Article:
Abuse under the Family and Medical Leave Act touches every employer. They are difficult cases because you must deal with it but at the same time, you almost assuredly setting yourself up for a retaliation suit.
How do you put your company in the best legal position while dealing with abuse? Since the FMLA was signed into law, employers have been faced with the challenge of ensuring compliance with the statute’s requirements while also developing strategies to prevent employees from taking unfair advantage of the system. Although confusion surrounding employers’ obligations under the FMLA continues to be an issue, many employers have successfully developed policies to prevent employees from taking FMLA to leave they are not entitled to take.
Abuse can be difficult to identify and maybe even more difficult to address. In addition to the FMLA, there are a host of other laws that protect employees while taking leave. While most employees will not abuse these rights, many will. Those who abuse the system create many headaches for employers and causes morale problems among those who are not abusing the system. Intermittent leave tends to be the most susceptible to abuse and the most difficult for employers to address. How do you identify the abuse and what can you do about it?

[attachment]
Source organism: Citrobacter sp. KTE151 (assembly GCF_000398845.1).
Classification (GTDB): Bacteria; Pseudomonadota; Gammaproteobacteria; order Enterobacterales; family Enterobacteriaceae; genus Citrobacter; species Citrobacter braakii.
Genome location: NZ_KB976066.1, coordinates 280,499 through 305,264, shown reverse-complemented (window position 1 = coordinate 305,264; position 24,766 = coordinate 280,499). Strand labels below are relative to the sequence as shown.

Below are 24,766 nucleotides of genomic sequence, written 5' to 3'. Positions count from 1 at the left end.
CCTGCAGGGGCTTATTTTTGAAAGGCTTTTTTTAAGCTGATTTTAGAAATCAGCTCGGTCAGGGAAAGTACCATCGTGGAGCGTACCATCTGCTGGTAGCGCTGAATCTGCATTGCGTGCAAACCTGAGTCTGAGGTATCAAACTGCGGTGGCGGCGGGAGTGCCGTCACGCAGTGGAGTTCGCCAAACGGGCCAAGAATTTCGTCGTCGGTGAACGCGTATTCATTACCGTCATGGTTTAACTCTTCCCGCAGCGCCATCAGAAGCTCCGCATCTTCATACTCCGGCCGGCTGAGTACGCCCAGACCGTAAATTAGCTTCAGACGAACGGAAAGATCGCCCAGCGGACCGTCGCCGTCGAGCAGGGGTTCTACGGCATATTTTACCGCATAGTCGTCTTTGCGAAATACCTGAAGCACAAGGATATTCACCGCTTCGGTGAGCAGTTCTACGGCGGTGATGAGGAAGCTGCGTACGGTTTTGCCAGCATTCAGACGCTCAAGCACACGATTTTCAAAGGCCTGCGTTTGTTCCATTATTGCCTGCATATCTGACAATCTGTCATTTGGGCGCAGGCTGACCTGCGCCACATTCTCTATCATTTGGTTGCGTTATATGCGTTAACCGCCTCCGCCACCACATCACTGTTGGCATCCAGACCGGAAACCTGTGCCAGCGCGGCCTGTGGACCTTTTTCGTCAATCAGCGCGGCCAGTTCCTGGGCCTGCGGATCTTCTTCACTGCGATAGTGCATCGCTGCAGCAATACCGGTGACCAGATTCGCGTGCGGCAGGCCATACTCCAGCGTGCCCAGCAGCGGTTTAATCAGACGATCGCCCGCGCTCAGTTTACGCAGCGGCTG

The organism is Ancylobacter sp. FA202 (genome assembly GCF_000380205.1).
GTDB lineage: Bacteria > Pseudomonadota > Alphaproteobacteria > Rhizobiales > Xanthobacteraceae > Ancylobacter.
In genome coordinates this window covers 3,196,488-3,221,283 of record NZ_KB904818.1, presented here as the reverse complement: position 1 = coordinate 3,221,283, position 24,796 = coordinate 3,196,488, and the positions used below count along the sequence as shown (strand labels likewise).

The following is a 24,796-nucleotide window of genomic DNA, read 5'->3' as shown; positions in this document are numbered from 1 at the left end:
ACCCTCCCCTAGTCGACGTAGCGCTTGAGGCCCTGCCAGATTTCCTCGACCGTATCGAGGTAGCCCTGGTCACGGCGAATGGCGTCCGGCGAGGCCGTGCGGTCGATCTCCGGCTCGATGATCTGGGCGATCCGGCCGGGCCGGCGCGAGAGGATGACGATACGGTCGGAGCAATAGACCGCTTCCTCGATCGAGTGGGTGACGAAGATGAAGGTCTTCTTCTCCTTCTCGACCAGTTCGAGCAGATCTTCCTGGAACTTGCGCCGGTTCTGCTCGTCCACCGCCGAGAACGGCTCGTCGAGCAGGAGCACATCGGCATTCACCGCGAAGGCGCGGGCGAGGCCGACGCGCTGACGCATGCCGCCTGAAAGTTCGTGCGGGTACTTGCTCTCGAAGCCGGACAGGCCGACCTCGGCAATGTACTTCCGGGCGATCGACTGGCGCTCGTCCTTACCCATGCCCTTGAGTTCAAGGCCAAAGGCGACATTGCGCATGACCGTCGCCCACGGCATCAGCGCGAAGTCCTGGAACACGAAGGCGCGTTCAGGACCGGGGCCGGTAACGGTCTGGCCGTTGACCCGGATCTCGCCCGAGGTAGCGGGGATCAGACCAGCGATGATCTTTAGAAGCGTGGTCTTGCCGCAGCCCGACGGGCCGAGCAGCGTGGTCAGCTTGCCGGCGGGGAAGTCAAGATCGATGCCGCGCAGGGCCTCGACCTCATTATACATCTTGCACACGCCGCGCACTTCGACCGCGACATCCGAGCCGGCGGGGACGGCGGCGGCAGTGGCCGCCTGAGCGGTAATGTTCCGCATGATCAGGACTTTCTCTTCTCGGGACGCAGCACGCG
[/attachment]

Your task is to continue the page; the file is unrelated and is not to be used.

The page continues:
- What types of leave are most likely to be abused and why
- How to uses medical certifications to combat abuse
- Red flags that suggest an employee might be abusing leave
- Conducting the proper investigation into potential abuse
- Avoiding retaliation claims when terminating after FMLA leave
- Documentation dos and don’ts when disciplining or terminating employees for excessive or fraudulent leave
Presented by: Susan Fahey Desmond, Principal, Jackson Lewis PC
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